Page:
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Should You Always Vaccinate Your Pet?

Posted February 6th, 2018 by admin

If you are a pet owner, then it is likely you have been told to keep your pet’s vaccinations up to date. However, in recent years, there has been much discussion about just how safe this is. This is not to say that pets should never be vaccinated, but rather poses the question, “Is it absolutely necessary to give them shots annually?”

Consider this:

  • Regardless of the size of your pet, the exact same dosage of a vaccine is given.
  • Many vaccinations are not actually needed to be re-given every year.

In recent years, studies have been done showing pet vaccinations to be linked to conditions such as epilepsy, autism and even cancer– especially when annual shots are given! So, why are shots being given with such frequency? Just a bit of research reveals pet owners can thank the USDA for setting this schedule up nearly 30 years ago and that the currently followed model was only recommendations – not mandates based on scientific fact or research.

Every year, pets are vaccinated for a long list of diseases, but what most pet owners don’t realize is that there are a number of vaccinations that last for years, and in some instances a lifetime. Even more disturbing is these vaccines are actually causing the number of cases of problems like inflammatory bowel disease, GI related problems, lower autoimmune diseases, arthritis, tumors, seizures, allergies and even rabies to increase rather than minimize.

It is time to take action against the health concerns of over-vaccination. In fact, many veterinarians have been pushing to minimize the number of shots given to one’s pet. They believe – justifiably- that vaccines are causing too many problems, many of which go unreported.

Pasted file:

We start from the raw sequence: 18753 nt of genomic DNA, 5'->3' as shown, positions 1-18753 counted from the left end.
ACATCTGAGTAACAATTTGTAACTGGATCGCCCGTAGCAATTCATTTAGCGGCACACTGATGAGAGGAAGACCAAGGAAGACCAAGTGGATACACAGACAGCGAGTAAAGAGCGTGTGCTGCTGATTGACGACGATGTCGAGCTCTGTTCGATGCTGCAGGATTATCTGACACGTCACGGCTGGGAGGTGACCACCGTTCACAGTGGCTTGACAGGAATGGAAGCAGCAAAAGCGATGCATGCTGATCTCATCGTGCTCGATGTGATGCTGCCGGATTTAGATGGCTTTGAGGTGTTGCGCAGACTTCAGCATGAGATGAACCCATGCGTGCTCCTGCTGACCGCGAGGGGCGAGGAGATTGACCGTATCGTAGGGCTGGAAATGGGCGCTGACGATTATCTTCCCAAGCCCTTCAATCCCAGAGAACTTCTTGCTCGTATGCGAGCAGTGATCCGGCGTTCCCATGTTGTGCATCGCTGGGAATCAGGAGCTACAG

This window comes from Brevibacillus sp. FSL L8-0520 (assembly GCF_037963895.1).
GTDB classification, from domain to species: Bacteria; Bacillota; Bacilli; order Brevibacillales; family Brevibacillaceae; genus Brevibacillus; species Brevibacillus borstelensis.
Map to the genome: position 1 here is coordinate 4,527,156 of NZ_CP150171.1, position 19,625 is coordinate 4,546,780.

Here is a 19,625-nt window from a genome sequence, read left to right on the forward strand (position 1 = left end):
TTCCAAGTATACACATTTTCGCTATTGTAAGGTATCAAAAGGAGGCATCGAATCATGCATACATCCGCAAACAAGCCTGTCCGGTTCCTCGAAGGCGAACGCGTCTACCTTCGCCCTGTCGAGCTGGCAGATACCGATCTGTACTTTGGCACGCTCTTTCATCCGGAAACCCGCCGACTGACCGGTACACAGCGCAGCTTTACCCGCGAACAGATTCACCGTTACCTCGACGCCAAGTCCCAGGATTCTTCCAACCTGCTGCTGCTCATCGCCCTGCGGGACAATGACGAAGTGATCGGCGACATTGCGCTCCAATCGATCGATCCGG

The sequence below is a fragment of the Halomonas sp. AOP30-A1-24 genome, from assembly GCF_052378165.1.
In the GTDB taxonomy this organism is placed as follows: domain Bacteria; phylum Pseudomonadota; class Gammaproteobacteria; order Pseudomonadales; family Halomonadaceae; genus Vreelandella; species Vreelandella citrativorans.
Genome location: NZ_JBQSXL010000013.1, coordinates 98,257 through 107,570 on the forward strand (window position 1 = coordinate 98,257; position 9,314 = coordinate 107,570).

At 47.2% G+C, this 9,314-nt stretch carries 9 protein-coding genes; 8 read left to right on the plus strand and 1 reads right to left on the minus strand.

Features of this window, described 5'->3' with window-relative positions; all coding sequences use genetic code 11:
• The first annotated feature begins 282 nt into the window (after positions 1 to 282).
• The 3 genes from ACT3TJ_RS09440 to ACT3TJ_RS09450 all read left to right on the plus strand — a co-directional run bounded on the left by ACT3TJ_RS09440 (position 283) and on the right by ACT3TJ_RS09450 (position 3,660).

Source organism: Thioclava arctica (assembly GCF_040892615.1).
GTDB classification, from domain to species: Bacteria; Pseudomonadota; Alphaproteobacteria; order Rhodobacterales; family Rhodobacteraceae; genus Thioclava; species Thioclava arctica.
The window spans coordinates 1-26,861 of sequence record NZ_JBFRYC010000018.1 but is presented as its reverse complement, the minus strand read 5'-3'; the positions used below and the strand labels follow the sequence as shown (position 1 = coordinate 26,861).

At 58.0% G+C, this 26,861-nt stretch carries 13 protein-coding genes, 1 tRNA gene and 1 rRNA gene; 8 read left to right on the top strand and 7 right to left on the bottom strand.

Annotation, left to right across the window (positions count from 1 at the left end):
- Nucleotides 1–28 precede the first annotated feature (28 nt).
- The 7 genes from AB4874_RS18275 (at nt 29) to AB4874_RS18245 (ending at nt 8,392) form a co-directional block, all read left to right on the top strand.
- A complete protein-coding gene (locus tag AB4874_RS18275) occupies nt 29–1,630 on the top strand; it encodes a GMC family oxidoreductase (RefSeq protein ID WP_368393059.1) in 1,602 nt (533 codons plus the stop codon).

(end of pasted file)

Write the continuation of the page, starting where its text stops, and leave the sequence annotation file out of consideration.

Still convinced that pet vaccinations are must? Consider these common ingredients found in many pet vaccinations – and ask yourself if you still think the annual shots are totally necessary.

  • Thimerosal – An organic compound which contains mercury that is used in pet vaccines as a preservative.
  • Aluminum – Shown to be bad for humans because it can lead to neurological problems, apparently, it is still acceptable to inject into our pets.
  • Formaldehyde – Deemed by the FDA as a probable carcinogen, it is still used in pet vaccines.
  • Animal organ tissue – Many pet vaccines are comprised of other animal (monkeys, rabbits, cows, sheep, and pigs) cells.
  • Phenol – A highly poisonous, caustic substances derived from coal tar, and added to a vaccine as a preservative.

However, if you feel vaccinations should still be a part of your pet’s life, then take time to educate yourself, and discuss each shot with your vet. As part of your discussion, you may wish to ask the following:

  • What disease(s) is the shot going to eliminate? Rabies vaccines are required by law, but many other shots are not!
  • How likely is your pet to be exposed to a particular disease? After all, an indoor pet that rarely interacts with other pets is at lower risk. You may also wish to ask for a Vaccine Titer Test to determine whether or not your pet already has enough of a vaccine still in its system to not need at particular shot.
  • Is the vaccine both safe and effective?

All of this information is not designed to scare one, or to say that vaccinations should never be given. However, it is always good to be informed and to ask questions rather than blindly accepting that something must be done – especially when it comes to the world of medicine.  After all, our goal is for your pets to be happy and healthy!

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